Additive manufacturing (AM) has emerged as a viable method for part production. Pieces can be made out of either plastic or metal composites, and this method of production is gaining popularity throughout industry. There are vast opportunities within cryogenics for the use of AM which have yet to be explored. Within HYPER, AM is being used for part manufacture on the Tank, and for a novel heat exchanger for hydrogen liquefaction on MHGU. This post is a guide to designing for AM, with cryogenic applications in mind. It will guide you through steps to save you and your team time, money, and most importantly- sanity.

STEP 1: Why use additive manufacturing and how does it work?

Additive manufacturing, specifically direct metal laser solidification (DMLS), is an attractive method for metal part production. Industries may use DMLS versus traditional metal fabrication for the following unique characteristics:

  • Multiple part consolidation,
  • Geometric freedom,
  • Biomimicry,
  • Optimized material densities,
  • Improved function,
  • Reduced waste, and
  • Efficient workflow.

An example of two versions of a heat exchanger for hydrogen liquefaction, one made using traditional methods of manufacturing and the other using additive manufacturing, are shown in Figure 1. The photo on the left shows the first-generation design. It was manufactured using traditional techniques and consists of a copper tube wrapped around two aluminum collars. The photo on the right shows the second-generation design. It’s made of AlSi10Mg and has vastly increased complexity. The two collars from the first-generation design were consolidated into one part, the geometry of the second-generation design was freeform, the second-generation design mimicked the structure of tributaries, and the second-generation design minimized both waste and manufacturing time. The second-generation design could not be achieved using traditional manufacturing and resulted in vastly increased system performance.


Figure 1: Left – First-generation design of a heat exchanger for hydrogen liquefaction using traditional methods of manufacturing.

Right – Second-generation design of a heat exchanger for hydrogen liquefaction using additive manufacturing.

DMLS utilizes high power (400-500 Watt) lasers to fuse tens of thousands of metal microlayers from a metal powder bed to extrude a three-dimensional part. Companies such as EOS and Reinshaw offer AM systems that use 1-4 lasers, ranging over print volumes of 228x228x190 mm to 400x400x400 mm. These systems allow for tolerance precision down to two thousandths of an inch and a layer thickness of 20 or 40 microns depending on the powder being used.

STEP 2: Is there a compatible powder for the desired application?

Material compatibility is always a factor when designing a new part, especially in cryogenics. Whether it be hydrogen compatibility, yield strength, conductivity, or ductile-to-brittle transition temperatures, the material properties will determine if AM is an acceptable method of production. For example, the MGHU second-generation heat exchanger (Figure 1, right) needed to be made out of a material that was hydrogen compatible and the design was so complex that traditional manufacturing was not an option. Aluminum was chosen due to the favorable thermal properties compared to copper or steel and hydrogen compatibility. From there, potential alloys were explored. The two main contenders were AlSi10Mg and Al6061. Only Al6061 is known to be hydrogen compatible, but it is newer to AM and therefore no manufacturers felt comfortable completing the task. The material properties of AlSi10Mg were investigated by experts in the field and it was determined that the material would likely be suitable, although the thermal properties would not be as favorable. If no aluminum powders had been deemed suitable, copper options would have been explored next.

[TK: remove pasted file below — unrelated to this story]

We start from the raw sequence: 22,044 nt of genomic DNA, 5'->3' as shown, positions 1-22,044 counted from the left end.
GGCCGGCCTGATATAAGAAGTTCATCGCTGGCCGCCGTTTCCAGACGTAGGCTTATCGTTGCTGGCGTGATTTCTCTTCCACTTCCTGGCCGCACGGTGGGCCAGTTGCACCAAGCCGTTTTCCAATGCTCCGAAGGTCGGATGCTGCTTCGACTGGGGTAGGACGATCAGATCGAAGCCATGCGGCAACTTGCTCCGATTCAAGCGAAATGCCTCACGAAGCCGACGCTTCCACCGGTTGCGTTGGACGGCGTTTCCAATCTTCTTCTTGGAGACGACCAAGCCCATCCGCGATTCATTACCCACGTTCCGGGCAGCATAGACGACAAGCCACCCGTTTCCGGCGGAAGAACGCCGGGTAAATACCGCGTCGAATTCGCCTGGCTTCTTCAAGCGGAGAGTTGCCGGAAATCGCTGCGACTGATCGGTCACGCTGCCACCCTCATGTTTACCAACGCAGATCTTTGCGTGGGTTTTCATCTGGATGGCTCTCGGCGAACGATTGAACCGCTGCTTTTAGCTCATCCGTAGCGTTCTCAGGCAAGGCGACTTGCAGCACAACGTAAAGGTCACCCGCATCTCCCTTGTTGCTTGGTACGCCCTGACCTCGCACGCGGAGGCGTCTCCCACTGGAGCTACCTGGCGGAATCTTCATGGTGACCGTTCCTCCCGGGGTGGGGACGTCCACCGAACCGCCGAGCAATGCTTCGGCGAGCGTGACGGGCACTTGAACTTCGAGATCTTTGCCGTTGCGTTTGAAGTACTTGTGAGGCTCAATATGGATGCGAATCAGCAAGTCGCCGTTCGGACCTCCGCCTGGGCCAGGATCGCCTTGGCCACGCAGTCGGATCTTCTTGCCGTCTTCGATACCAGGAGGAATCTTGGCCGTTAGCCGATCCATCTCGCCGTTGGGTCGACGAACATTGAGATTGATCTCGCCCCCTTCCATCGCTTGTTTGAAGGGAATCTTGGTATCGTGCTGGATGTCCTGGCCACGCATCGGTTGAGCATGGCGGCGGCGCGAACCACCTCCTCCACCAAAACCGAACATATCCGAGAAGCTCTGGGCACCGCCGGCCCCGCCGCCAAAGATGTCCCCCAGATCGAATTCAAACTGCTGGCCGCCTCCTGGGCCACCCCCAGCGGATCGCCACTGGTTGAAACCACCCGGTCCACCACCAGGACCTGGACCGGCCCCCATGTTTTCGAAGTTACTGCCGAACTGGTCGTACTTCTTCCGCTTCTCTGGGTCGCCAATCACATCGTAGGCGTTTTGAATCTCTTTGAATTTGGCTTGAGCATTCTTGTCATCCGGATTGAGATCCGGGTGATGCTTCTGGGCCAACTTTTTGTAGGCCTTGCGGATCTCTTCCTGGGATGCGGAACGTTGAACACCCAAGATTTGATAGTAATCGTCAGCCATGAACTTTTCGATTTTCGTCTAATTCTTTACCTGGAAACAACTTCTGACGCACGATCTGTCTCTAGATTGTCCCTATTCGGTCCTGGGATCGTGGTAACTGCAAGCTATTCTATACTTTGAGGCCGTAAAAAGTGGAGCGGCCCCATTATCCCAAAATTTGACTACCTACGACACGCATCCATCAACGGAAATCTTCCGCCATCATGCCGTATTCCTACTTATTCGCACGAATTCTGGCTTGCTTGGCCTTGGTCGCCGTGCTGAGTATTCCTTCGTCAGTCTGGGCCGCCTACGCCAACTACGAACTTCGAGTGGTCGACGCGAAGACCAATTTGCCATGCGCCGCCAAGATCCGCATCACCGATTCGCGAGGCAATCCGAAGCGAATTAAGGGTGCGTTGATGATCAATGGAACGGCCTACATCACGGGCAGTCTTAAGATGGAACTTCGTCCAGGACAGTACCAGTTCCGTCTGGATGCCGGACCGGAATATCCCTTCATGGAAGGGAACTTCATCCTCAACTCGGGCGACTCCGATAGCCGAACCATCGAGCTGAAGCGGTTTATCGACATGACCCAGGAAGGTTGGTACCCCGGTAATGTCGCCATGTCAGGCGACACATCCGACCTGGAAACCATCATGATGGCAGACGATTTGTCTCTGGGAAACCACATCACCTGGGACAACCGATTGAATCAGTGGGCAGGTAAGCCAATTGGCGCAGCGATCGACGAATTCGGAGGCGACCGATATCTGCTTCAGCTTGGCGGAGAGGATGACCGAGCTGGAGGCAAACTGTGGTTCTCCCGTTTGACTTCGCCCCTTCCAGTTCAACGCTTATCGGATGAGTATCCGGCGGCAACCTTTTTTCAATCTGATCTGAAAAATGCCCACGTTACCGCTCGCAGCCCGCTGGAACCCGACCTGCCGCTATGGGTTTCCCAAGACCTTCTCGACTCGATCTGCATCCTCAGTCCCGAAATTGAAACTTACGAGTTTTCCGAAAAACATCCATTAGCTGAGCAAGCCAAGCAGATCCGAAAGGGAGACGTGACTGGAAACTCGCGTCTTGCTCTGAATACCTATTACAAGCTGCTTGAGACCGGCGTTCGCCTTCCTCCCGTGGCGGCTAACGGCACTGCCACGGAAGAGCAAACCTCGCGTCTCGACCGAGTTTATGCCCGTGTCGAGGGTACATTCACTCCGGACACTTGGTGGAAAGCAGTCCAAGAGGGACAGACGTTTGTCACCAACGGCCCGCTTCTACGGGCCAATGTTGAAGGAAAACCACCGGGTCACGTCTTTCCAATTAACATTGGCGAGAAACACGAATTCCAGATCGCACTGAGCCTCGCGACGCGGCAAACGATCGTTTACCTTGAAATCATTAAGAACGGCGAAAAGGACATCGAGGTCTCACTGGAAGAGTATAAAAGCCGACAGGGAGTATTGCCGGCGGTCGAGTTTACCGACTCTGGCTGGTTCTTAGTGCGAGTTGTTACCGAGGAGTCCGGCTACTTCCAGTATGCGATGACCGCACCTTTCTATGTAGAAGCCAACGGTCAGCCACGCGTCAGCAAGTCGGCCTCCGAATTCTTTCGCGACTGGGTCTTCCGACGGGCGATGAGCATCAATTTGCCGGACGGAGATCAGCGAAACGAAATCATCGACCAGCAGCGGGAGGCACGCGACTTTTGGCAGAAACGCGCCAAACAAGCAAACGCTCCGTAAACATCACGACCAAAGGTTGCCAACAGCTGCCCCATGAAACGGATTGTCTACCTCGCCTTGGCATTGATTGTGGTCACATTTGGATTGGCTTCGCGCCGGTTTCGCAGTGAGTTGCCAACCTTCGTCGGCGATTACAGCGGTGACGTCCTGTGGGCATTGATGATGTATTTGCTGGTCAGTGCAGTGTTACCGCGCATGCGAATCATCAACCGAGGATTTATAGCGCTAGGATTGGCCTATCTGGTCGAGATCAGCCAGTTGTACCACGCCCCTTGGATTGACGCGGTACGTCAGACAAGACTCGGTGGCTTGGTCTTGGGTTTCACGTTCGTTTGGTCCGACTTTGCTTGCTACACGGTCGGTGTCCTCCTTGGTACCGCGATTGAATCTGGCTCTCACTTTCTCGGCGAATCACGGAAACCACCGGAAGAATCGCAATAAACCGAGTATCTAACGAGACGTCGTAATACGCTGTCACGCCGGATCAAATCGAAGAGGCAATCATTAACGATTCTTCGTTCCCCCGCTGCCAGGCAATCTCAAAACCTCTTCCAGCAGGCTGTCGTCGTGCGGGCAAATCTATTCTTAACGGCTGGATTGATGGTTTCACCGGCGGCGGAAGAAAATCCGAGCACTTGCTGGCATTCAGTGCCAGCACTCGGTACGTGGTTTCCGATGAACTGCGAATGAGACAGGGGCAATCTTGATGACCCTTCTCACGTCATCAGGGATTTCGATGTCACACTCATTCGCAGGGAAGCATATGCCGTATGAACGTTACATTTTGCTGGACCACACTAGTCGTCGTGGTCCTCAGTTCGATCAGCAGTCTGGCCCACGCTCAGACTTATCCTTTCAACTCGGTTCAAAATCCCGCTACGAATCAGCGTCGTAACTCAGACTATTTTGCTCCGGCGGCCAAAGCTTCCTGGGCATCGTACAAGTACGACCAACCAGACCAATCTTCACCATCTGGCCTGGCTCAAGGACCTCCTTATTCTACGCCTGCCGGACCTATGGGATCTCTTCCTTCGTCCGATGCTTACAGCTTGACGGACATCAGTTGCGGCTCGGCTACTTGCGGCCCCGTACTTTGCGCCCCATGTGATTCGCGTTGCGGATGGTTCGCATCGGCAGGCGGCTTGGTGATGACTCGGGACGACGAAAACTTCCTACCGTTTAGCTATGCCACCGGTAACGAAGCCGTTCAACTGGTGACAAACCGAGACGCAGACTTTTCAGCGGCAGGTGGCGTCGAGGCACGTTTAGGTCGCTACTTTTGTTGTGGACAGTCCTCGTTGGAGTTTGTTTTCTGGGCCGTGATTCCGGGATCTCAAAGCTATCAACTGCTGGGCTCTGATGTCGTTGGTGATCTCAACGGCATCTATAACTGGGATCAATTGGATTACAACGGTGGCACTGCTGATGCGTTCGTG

The following is a list of just a few of the metal powders that are currently available. Those known to be hydrogen compatible include 316 SS and 6061 Al. It is highly recommended that a manufacturer be contacted before beginning design to discuss material selection and obtain material specification sheets.

  • Stainless Steel
    • 316, 304L, 17-4 PH, 15-5
  • Titanium
    • 64
  • Aluminum
    • AlSi10Mg, AlSi10, 6061
  • Nickel Alloys
    • 625, 718, K500, super alloys
  • Copper
    • GRCOP-84, GRCOP-42
  • Cobalt Chrome
  • Maraging Steel

STEP 3: Post Processing

Think ahead to the final stage of manufacturing the part. Tasks such as thread tapping, surface finishing, or filleting are completed by machining, therefore appropriate mounting points must be considered. Support structures and powder must also be removed from the system. In addition, the surface finish may need to be modified. The surface roughness is a function of the layer thickness and post processing may be required depending on the application.

Chemical processes may be used during post processing of non-metal parts to remove support material or during post-processing of metal parts to achieve desired material properties. If designing for a cryogenic application, the chemical processing may make the part unusable if the chemical cannot be completely removed and is not compatible with the cryogen. This should be discussed with a manufacturer.

An example of designing for post processing is the removal of powder from the second-generation heat exchanger. The minimum inner diameter of the tubes at which powder could be removed from the system after printing was 3.175 mm (1/8”). Ideally, the diameters in the system would be smaller, but modifications had to be made for manufacturability.

STEP 4: Designing for Additive Manufacturing (DfAM)

DfAM starts with an overall feature scope. Note the size, orientation, complexity, and support of each feature when drafting up ideas. The requirements to ensure that the part model can be successfully manufactured are outlined below.